The Future of Nuclear Fusion, England / by Alastair Wiper

OK kids, it's time for a science lesson. This is Culham Centre for Fusion Energy near Oxford in England. It houses two of the world's foremost experiments into nuclear fusion energy, the Joint European Torus (JET) experiment and the Mega Ampere Spherical Tokamak (MAST) experiment.

Lets kick off with some basics - and in my classically-trained-highly-edjumucated-scientific-maximimum-journalistic-integrity-styleeee I am basically just going to paraphrase this article about how this all works. Nuclear fusion (notice the u in fusion) reactors are thought to be one of the biggest hopes for the future of energy - they will use abundant sources of fuel (deuterium, which can be extracted from seawater), produce a minimal amount of waste and be less dangerous than current nuclear rectors which use nuclear fission (notice the i in fission). Nuclear fission creates energy by splitting one atom into two atoms, and at the same time as creating massive amounts of energy, creates radiation and radioactive waste that lasts a long, long time. Nuclear fusion on the other hand, creates energy by joining two atoms to one: two hydrogen atoms come together to form helium atoms, neutrons and a hell of a lot of energy. It's the same kind of reaction that happens in the sun.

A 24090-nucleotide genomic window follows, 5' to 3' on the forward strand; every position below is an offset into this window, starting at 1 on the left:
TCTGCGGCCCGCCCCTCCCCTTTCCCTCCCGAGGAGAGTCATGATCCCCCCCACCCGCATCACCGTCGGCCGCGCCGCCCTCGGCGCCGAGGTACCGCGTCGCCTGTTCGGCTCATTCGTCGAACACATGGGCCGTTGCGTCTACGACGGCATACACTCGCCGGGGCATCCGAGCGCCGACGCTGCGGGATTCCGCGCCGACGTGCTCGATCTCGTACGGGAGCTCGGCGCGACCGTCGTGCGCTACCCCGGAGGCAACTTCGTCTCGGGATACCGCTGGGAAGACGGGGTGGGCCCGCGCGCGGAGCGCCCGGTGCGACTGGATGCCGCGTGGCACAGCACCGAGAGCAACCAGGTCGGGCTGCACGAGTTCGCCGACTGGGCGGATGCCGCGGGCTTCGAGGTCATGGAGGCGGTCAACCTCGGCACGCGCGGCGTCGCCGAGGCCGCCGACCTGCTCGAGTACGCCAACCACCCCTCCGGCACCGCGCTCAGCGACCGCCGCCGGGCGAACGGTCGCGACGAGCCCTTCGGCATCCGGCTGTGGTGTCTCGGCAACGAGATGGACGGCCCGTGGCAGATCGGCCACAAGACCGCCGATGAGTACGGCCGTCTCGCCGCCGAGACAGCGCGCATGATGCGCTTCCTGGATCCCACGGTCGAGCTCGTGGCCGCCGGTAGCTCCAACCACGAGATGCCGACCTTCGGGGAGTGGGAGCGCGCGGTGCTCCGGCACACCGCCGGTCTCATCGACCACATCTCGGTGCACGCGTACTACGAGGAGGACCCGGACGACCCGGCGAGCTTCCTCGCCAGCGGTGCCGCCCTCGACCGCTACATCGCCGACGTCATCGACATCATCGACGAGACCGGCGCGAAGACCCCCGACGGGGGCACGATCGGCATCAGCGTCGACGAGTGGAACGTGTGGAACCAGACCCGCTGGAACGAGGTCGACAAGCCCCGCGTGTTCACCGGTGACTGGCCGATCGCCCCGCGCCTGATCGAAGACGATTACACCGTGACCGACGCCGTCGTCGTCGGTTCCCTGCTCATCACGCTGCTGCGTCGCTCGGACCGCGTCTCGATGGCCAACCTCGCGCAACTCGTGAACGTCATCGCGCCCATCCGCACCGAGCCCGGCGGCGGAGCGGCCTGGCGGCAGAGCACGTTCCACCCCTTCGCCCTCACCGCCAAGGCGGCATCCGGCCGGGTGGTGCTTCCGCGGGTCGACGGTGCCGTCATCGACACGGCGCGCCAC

Conceptually, harnessing the power of nuclear fusion has been easy-peasy, but in practice scientists have found it extremely difficult to contain and control the reaction. For starters, fusion requires a temperature of about 100 million kelvin, which just happens to be six times hotter than the core of the sun. It also needs extremely high pressure (the atoms need to be squeezed really close to each other) - and the sun can do this because of its huge mass and force of gravity. We need to use intense magnetic fields or powerful lasers to achieve this, and the most efficient shape for the plasma to be squeezed into is a kind of donut shape called a tokamak - which is what JET uses.

The JET experiment, the largest facility of its kind in operation, was commissioned by the Council of the European Community in 1973 and opened by the Queen in 1984. In 1991, the world's first controlled release of fusion energy was achieved, and in 1997 JET produced 16 megawatts of fusion power, a world record. At the moment JET is working towards handing over research in this field to the International Thermonuclear Experimental Reactor (ITER), a huge experiment being constructed in Cadarache in the south of France. The ITER project aims to make the long-awaited transition from experimental studies of plasma physics to full-scale electricity-producing fusion power plants, and is funded by the EU, India, Japan, China, Russia, South Korea and the United States. ITER is designed to produced 500 megawatts of power, and is intended to be the stepping stone between purely experimental fusion physics and applying the practices to commercial use. It will begin experiments in 2020.

The MAST experiment is a smaller experiment that is designed to test different principles related to fusion energy, specifically the shape of the tokamak.

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